CD markers are leukocyte cell surface molecules useful for identifying white blood cells and important for the diagnosis of leukemia and lymphocytes.
CD, abbreviation of ‘cluster of differentiation’ or ‘cluster designation’, is a protocol for identification and investigation of cell surface molecules. The nomenclature CD markers were developed in 1982 at First International Workshop and Conference on the Human Leukocyte Differentiation Antigens and since then the list of CD markers has been maintained.
CD markers are characterized by numbers. For instance, CD3 represents a CD marker on the surface of all mature T-cells which are a subset of white blood cells and play an important role in the body’s immune system. CD4 represents helper cells found on certain immune cells like T-cells, macrophages, and monocytes. CD4 activates the body’s response to infection. Likewise, CD8 is on cytotoxic T-cells and produces antibodies that help to fight viruses and other foreign invaders. There are more than 370 cell surface antigens of leukocytes referred as CD antigens that virtually tag each cell of the body by providing a unique identification number.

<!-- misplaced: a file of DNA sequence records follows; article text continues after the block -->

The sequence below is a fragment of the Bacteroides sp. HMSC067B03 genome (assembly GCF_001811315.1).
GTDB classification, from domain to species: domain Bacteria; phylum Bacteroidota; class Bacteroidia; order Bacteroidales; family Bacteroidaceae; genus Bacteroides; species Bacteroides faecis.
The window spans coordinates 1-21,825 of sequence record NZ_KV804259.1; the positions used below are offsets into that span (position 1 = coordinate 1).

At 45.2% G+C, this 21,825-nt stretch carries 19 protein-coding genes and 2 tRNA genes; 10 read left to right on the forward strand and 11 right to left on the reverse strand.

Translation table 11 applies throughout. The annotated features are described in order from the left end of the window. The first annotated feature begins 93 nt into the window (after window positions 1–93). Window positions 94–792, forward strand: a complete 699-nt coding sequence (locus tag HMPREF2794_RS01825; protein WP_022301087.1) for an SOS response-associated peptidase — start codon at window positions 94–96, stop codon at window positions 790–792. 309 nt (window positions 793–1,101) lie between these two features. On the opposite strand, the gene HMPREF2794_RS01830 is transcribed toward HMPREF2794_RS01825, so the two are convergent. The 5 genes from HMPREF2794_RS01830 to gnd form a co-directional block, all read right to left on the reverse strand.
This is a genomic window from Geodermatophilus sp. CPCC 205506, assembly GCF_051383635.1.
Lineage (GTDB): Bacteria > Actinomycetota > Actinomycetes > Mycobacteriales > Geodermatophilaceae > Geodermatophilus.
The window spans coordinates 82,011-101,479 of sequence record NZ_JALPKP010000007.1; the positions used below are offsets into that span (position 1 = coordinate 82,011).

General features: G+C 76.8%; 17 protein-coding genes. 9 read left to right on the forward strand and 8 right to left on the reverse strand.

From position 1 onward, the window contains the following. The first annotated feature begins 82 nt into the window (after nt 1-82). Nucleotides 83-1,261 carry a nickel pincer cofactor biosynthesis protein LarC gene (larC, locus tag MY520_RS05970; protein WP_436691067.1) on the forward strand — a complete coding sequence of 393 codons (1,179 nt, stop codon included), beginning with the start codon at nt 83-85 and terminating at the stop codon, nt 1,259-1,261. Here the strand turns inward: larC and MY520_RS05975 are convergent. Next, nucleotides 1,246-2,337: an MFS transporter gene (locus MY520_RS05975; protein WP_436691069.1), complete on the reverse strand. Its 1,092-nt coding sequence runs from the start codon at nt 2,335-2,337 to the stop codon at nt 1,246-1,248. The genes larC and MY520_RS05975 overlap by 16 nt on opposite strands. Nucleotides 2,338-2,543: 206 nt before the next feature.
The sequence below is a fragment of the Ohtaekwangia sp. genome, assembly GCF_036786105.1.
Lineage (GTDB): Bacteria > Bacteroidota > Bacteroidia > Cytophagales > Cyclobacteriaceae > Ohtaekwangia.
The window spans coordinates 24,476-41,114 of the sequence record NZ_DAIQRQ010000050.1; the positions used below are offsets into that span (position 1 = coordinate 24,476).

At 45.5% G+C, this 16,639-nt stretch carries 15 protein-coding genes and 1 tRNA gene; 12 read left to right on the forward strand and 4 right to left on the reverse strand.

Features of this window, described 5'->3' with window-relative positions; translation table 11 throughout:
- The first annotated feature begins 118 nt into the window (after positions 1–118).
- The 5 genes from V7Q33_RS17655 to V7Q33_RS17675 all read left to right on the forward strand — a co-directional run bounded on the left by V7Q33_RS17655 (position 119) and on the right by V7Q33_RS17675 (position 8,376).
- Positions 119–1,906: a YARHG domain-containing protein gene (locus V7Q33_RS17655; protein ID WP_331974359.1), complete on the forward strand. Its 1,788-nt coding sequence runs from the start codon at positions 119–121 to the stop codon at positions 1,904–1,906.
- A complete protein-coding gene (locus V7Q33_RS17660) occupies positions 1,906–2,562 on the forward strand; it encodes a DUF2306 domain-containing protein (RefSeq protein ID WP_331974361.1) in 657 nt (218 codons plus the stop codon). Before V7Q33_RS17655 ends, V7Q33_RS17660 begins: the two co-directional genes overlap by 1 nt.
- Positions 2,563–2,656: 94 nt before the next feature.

CD antigens can be used to monitor infection and detect neoplasm. Neoplasm is the abnormal growth of tissue caused by the rapid division of cells that have gone through mutation. Neoplasm may be precancerous, cancerous and non-cancerous and like other cells have CD markers that scientists can use to identify them. CD markers may help in identifying the effective treatment of cancer as well by monitoring changes in the relevant CD markers.
Moreover, researchers have created a type of protein called monoclonal antibody (mAb), which is a defensive protein and can be matched to a specific CD antigen. mAbs can be used to fight cancer by targeted immunotherapy treatment. Currently, 12 therapeutic monoclonal antibodies (TMA) are approved for cancer therapy, out of which five are employed for leukemia and lymphoma therapy. For example, in 1997, Rituxin was approved for the treatment of Non-Hodgkin B-cell lymphoma. It was the first TMA to be approved for cancer therapy.